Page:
When Medal of Honor premiered, there was something inherently different about its approach to the first-person-shooter. There'd been war games before it, but nothing quite as compelling. Coming from Steven Spielberg's own Dreamworks videogame studio, it dumped players into the chaotic thick of war -- even if the game was limited by PlayStation's then-aging hardware. Since the first game, World War II shooters have become commonplace, and ironically, it's the once groundbreaking Medal of Honor series that's struggling to keep pace with competitors. Unfortunately for fans, European Assault does little to bring the series up to speed.
Part of what made the original games such an exhilarating experience was the immersion of being a fictional but emotionally real character in a believable war scenario. EA Los Angeles has tried grasping that pull once again with Hollywood writer/director John Milius of Apocalypse Now fame, but either Milius has lost his touch or the development team dropped the ball on implementation. European Assault's underlying storyline is a cut above the rest, but missing the hooks to make you part of the character. There's barely any reference to your persona in-game, instead limiting the narrative to short dialogue sequences by characters in-between mission cut-scenes. The pre-mission cinematic introductions, however, are excellent. Each was created with actual war footage, and features great commentary from the game's narrator, properly setting the stage for the battles ahead.
European Assault starts innocent enough. Loud, skull-rattling explosions happen in every direction, loads of Nazis are asking for pot shots and your brave brothers in arms are watching your back as you push forward. There's much to like about the game at this early stage, and even though the graphics engine is buckling under all the visual detail, the overall atmosphere is tense with spectacular effects (i.e. bombers dropping a massive payload right in front of you). This intensity and these moments of awe actually keep momentum throughout the entirety of the game. Plus, European Assault's emphasis on optional secondary objectives creates a sense of non-linearity not usually present in war shooters. In order to discover everything an area has to offer, players are encouraged to search around and discover hidden, secondary objectives that lead to medals and other unlockables within the game.
There's nothing wrong with a hard game. Look at Ninja Gaiden. An incredibly tough action game designed for the hardcore crowd that doesn't pretend to be anything but. European Assault, on the other hand, is a first-person-shooter aimed squarely at the mainstream gamer. When players move to the North Africa campaign, the second area of the game, the gameplay takes a radical turn. Previous levels were just balanced enough to keep players on their toes, but careful not to cross the line of frustration. With little warning, the game gets impossibly hard during the African campaign. The problem stems primarily from level design; you're presented with this wide-open, desert-like area to do battle, but are poorly equipped for the occasion, given the amount of opposition you'll face off against. Sure, you're outfitted with a sniper rifle, but what good is that when your ammunition's limited, and your other default option is a shotgun (an extremely close range weapon in a long range combat zone)? To make matters worse, enemies respawn endlessly, especially at crucial choke-points. Players are forced to recklessly charge forward and hope for the best as they get right up to the enemy with a buck shot. Have fun reloading that sequence a few dozen times.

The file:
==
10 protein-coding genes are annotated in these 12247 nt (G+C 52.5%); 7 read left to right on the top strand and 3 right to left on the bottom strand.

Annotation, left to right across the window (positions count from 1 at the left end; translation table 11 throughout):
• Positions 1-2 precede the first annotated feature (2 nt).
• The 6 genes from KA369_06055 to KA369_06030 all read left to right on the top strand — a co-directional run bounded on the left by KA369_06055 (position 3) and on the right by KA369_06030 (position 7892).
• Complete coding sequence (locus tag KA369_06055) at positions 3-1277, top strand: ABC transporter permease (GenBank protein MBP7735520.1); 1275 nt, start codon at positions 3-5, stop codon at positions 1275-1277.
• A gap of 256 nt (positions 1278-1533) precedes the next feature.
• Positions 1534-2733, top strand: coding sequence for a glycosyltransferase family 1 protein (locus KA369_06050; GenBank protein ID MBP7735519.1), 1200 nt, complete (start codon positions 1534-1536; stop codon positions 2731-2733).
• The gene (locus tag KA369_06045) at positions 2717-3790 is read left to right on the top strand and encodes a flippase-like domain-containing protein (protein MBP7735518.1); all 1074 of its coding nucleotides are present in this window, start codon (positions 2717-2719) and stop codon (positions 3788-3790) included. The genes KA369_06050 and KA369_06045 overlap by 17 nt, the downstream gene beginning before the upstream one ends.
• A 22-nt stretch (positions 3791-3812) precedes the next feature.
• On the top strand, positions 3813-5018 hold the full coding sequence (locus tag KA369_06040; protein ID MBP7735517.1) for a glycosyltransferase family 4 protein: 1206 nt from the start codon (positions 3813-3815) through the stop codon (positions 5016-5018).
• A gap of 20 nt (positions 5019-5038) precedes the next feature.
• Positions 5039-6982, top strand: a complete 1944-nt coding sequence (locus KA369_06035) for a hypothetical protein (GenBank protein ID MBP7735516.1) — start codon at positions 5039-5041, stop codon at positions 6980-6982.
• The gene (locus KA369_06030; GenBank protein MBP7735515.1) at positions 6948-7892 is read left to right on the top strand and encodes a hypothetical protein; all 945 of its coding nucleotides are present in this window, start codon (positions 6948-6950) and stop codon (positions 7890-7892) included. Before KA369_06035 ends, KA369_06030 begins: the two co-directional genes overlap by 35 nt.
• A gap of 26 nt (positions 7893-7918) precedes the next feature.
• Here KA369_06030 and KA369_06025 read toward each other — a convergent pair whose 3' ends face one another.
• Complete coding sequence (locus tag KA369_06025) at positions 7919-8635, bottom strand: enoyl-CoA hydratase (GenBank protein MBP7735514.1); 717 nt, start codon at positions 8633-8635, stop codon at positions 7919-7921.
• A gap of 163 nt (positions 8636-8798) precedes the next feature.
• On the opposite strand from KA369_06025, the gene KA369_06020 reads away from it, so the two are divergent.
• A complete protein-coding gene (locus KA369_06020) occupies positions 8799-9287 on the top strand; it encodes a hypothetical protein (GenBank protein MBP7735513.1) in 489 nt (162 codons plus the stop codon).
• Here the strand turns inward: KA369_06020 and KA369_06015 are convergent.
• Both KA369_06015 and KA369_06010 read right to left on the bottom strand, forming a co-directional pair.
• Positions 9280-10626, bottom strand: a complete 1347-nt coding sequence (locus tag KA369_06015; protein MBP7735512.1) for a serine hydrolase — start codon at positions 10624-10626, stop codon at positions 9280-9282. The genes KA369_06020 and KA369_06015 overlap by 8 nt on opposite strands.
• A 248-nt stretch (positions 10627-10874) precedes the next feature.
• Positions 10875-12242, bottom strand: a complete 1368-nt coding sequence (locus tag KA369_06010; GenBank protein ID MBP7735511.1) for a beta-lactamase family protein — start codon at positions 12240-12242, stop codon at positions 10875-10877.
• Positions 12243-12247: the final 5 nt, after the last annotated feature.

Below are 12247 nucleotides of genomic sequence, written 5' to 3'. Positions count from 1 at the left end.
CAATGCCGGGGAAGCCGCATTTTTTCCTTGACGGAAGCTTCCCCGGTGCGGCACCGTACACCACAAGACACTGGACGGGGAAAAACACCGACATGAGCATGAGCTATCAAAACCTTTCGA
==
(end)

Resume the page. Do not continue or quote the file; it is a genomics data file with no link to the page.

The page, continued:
And after the abysmal Rising Sun, it seems no amount of feedback has penetrated EA's development teams -- the A.I. in European Assault is shamefully bad. Everything's hunky-dory at the start of battle; the opposition fire from their pre-determined area of cover, and you pick 'em off as you move forward. Whenever the action becomes confrontational, however, the enemies suddenly become overrun with fear and start freaking out. Instead of standing their ground or finding another spot for cover, they have a tendency to run around spastically, making them more difficult targets, yes -- but also extremely silly. Throughout the game, most firefights explode like predictable Mexican standoffs and usually end with your enemies running around like chickens with their heads cut off.
Although Medal of Honor has never been big on the multiplayer experience, European Assault shows more focus in that department. Strangely enough, the game lacks any sort of online support for its multiplayer modes. You're left with eight game types, several different class selections and 15 maps of varying sizes limited to regimented split-screen action. The pace of European Assault is much slower than something like Halo, meaning split-screen multiplayer suffers from player's inability to use surprise tactics. There's not even an option for system link. In the end, what could have been a great highlight to an otherwise straightforward single-player campaign ends as a wasted opportunity. Despite European Assault's range of multiplayer options, the glaring omission of online play and inability to enable any AI-controlled bots limits the possibilities. For fans, there's plenty here to dive into, but most gamers will end up passing.
Though it's a far cry from the game's origins, European Assault is by no means a terrible game, nor even the worst installment in the series. If you can stomach the somewhat random difficulty during the single-player campaign, you'll be treated to a mostly exhilarating trip through the different battles of Europe, including a virtual take on the Battle of the Bulge. It's not online, it's more of the same, and the game doesn't do much new, but for what it is, you could do worse than European Assault.